Mounting evidence indisputably shows the Islamic State’s ongoing genocidal campaign in the Middle East through its attempts to create a global caliphate devoid of religious freedom and diversity. For more than a year, the news headlines have been replete with stories of almost unimaginable human suffering caused by the Islamic State. Religious minorities in these lands, among them the ancient Christian, Yezidi and Shia Muslim communities, have suffered grave injustices: displacement, forced conversion, kidnapping, rape and death…

A report released in March from the Office of the United Nations High Commissioner on Human Rights on the human rights situation in Iraq states, “It is reasonable to conclude that some of these incidents, considering the overall information, may constitute genocide.” Furthermore, the report calls for the Security Council “to remain seized of and address, in the strongest terms, information that points to genocide.” It is imperative that the United States government and the global community universally acknowledge this issue as such.

As opposed to previous such instances in modern history, there has been no attempt by the Islamic State to conceal its actions. On the contrary, the group shamelessly broadcasts decapitations, crucifixions, forced drownings and other horrors with the sole purpose of spreading its message of destruction and recruiting more agents to the ranks of its diabolical insurgency. Under the Islamic State, religious minorities now face an existential crisis and live on the edge of extinction in the lands that many have inhabited since antiquity. These communities will continue on a trajectory of tragic and precipitous decline into eventual non existence without swift moral leadership on behalf of the administration and the international community.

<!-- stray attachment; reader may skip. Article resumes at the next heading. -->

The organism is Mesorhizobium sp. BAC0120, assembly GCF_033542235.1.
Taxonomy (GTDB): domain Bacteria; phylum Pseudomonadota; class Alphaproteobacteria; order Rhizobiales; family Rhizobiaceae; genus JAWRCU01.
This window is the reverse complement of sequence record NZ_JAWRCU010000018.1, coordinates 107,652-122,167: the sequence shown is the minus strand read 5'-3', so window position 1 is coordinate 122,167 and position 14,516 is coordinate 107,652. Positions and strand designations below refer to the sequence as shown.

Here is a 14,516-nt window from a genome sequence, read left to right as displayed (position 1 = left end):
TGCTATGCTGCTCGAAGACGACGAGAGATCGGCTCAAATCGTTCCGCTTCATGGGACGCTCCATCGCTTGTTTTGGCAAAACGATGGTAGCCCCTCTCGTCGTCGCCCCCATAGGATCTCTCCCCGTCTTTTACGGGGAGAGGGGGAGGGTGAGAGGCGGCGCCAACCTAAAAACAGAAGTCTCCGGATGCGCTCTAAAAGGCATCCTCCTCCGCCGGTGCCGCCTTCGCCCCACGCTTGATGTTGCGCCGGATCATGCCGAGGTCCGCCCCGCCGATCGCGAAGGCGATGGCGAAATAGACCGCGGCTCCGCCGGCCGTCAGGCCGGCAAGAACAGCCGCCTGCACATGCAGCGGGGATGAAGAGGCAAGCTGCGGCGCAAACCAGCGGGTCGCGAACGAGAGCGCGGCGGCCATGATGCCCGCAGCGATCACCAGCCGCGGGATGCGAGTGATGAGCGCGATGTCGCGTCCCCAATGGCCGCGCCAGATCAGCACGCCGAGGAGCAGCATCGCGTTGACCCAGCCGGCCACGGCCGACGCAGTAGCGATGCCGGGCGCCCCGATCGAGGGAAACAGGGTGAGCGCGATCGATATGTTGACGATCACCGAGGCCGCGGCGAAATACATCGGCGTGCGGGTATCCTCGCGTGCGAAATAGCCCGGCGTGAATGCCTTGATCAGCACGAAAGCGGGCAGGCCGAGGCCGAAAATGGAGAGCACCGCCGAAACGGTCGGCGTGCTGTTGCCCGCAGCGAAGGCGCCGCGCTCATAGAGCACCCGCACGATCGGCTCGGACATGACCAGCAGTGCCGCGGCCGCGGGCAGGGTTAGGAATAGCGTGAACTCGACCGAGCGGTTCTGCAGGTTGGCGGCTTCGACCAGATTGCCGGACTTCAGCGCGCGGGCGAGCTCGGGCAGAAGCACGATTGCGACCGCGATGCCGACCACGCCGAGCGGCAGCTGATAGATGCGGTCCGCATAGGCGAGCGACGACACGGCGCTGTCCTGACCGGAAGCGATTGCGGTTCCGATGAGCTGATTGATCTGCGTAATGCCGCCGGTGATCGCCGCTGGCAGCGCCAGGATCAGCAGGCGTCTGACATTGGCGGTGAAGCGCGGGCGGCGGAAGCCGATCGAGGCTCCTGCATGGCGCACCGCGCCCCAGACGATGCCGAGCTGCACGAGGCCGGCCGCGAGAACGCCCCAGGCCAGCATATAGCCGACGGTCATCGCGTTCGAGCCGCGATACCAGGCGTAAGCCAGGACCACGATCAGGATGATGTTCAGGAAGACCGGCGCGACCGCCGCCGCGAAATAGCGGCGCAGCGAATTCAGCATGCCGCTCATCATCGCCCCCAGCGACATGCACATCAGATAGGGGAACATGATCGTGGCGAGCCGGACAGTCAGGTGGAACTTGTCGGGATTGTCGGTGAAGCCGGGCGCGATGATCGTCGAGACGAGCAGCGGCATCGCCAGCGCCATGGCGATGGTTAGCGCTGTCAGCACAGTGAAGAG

(Emphasis added.)

It is our belief that officially declaring and subsequently halting this genocide and its spread is a matter of vital moral and strategic importance for the United States, the international community, and the overall state of religious freedom around the world. Perhaps equally as important, such a declaration will give a stronger voice to the long suffering victims while furthering and sharpening ideological engagement against those currently at the forefront of this campaign.